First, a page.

Hypertension has been variously defined over the years. However, systolic (i.e., peak) blood pressure ≥140 mmHg and diastolic blood pressure ≥90 mmHg are now considered indicative of hypertension and of meriting treatment. Blood pressure ca 120/80 mmHg is deemed to be normal (normotensive). Although hypertension may be a secondary consequence of problems elsewhere, e.g., renal failure, the vast majority of cases of hypertension have no proximal and discrete cause. This is called essential hypertension and is a major focus of research in behavioral medicine. This is easy to understand given the prevalence and health consequences of hypertension. It is estimated to affect 15% and 20% of the adult population in Western countries, with worldwide prevalence being around 10%. Concern with hypertension also reflects its association with coronary heart disease and stroke; the results of many studies testify that as blood pressure rises, life expectancy decreases. For example, at the outset of the famous Framingham study, some 5000 of the citizens of that small community in the USA had their blood pressures recorded; around 20% of them were hypertensive. Those with hypertension were three times more likely to go on to have a heart attack and eight times more likely to have a stroke. Given the clinical importance of hypertension, it is perhaps hardly surprising that there are several dedicated scientific journals and many texts devoted to hypertension. My favorite, however, remains Beevers and MacGregor (1995).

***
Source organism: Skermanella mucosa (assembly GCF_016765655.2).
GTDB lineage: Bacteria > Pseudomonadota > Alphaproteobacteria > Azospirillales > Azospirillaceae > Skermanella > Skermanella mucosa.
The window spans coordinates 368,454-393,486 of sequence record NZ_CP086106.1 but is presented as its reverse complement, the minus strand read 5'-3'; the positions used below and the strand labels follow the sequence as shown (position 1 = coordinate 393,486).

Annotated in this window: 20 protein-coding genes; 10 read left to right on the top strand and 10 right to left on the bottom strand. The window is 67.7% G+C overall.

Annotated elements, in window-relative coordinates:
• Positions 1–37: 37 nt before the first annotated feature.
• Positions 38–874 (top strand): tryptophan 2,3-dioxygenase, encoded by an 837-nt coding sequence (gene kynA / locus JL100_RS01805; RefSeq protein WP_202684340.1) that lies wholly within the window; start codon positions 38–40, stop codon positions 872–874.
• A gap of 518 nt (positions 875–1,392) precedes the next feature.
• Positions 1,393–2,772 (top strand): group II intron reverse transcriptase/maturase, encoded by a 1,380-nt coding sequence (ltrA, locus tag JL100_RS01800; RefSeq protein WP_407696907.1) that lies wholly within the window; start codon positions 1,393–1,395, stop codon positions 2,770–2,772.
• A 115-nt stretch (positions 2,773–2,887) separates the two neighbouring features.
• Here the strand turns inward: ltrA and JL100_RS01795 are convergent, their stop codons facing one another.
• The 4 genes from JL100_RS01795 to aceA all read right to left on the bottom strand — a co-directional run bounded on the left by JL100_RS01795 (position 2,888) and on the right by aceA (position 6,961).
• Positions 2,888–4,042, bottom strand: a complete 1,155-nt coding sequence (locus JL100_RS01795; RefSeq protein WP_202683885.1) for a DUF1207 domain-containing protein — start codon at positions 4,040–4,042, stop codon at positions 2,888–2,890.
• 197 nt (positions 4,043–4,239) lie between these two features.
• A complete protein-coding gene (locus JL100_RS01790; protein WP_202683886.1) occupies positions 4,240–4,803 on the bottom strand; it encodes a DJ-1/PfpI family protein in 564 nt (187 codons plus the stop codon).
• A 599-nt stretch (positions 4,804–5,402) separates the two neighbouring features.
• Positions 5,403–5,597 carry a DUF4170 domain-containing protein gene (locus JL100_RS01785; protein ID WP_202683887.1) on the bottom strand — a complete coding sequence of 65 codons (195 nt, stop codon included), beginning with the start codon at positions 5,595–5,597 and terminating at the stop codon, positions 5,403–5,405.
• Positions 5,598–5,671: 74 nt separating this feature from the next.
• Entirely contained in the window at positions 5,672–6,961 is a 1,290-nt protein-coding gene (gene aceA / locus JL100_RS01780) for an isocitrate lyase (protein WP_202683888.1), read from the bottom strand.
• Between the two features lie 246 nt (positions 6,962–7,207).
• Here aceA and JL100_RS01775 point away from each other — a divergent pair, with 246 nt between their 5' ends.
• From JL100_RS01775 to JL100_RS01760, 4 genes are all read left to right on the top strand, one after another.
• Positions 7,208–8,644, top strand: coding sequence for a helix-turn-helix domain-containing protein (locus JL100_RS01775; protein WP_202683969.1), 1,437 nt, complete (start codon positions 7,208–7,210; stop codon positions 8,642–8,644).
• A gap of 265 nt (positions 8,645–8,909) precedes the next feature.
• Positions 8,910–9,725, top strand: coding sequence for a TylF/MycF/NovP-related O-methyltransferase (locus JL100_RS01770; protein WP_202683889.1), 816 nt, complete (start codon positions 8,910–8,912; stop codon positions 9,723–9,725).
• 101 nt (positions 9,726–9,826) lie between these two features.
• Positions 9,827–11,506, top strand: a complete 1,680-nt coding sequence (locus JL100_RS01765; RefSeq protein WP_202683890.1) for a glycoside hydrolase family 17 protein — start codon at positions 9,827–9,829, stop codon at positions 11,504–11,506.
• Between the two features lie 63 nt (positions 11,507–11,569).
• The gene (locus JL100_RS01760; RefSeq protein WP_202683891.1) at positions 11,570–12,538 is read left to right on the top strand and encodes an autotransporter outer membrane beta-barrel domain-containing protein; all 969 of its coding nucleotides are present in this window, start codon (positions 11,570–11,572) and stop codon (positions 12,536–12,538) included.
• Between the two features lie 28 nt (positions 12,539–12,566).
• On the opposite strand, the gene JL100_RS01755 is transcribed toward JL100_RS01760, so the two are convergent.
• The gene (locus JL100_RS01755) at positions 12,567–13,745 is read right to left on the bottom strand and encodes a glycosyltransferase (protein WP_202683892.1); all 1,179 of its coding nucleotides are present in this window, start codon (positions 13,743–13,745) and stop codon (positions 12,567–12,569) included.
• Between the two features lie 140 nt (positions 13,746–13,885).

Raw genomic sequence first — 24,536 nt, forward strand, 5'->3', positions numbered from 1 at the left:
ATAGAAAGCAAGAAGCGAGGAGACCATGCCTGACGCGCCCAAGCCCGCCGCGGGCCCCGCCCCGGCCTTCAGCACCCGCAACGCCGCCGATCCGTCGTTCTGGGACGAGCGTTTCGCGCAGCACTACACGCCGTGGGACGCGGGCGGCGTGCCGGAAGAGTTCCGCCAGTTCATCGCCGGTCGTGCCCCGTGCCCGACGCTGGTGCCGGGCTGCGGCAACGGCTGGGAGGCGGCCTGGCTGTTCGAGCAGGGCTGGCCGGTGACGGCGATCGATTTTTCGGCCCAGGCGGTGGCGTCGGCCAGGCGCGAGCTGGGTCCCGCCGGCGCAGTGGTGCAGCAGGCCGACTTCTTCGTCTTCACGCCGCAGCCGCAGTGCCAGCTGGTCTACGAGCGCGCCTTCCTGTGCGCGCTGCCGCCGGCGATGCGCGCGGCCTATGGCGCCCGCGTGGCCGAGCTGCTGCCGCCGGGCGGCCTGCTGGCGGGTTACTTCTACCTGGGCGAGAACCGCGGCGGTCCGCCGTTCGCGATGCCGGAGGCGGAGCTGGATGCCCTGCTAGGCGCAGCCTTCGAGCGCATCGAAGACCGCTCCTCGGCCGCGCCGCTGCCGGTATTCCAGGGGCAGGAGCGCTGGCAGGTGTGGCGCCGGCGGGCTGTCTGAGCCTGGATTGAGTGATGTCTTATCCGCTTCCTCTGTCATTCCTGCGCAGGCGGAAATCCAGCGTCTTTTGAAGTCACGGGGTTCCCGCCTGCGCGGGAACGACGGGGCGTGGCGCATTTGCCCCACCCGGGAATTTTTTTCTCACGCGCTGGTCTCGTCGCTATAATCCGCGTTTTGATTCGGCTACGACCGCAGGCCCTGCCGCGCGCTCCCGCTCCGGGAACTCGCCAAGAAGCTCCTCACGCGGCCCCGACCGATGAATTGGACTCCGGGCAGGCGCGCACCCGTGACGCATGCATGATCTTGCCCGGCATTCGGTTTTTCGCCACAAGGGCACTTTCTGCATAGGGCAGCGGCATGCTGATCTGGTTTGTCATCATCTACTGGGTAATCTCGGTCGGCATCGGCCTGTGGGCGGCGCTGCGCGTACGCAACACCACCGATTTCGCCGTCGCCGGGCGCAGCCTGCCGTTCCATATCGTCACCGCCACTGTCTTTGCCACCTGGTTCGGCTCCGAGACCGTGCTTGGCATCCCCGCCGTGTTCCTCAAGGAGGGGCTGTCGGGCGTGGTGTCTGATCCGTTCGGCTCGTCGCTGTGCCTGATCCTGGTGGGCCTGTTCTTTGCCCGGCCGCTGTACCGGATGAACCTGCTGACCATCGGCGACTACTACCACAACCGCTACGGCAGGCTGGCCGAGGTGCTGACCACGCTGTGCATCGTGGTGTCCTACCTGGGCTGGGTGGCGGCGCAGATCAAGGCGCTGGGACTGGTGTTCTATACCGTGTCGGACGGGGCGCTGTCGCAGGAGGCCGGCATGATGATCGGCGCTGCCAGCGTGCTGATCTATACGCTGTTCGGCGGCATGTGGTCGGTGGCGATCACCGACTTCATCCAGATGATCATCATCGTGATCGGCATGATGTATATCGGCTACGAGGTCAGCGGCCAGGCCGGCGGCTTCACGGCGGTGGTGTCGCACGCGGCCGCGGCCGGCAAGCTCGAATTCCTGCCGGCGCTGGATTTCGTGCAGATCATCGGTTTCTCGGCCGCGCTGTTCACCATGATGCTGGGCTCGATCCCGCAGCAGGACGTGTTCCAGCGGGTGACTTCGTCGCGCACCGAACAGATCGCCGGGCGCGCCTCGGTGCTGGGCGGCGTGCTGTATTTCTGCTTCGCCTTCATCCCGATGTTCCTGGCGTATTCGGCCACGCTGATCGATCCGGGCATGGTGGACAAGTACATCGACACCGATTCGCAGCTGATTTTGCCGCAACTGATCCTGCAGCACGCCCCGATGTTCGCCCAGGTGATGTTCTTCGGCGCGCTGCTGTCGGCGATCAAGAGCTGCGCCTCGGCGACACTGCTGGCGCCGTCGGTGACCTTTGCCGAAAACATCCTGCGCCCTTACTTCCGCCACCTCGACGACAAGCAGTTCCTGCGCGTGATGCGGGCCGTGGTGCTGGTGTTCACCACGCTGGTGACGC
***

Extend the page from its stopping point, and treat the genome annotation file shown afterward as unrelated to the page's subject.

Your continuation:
References and Further Reading
- Beevers, D. G., & MacGregor, G. A. (1995). Hypertension in practice (2nd ed.). London: Martin Dunitz.Google Scholar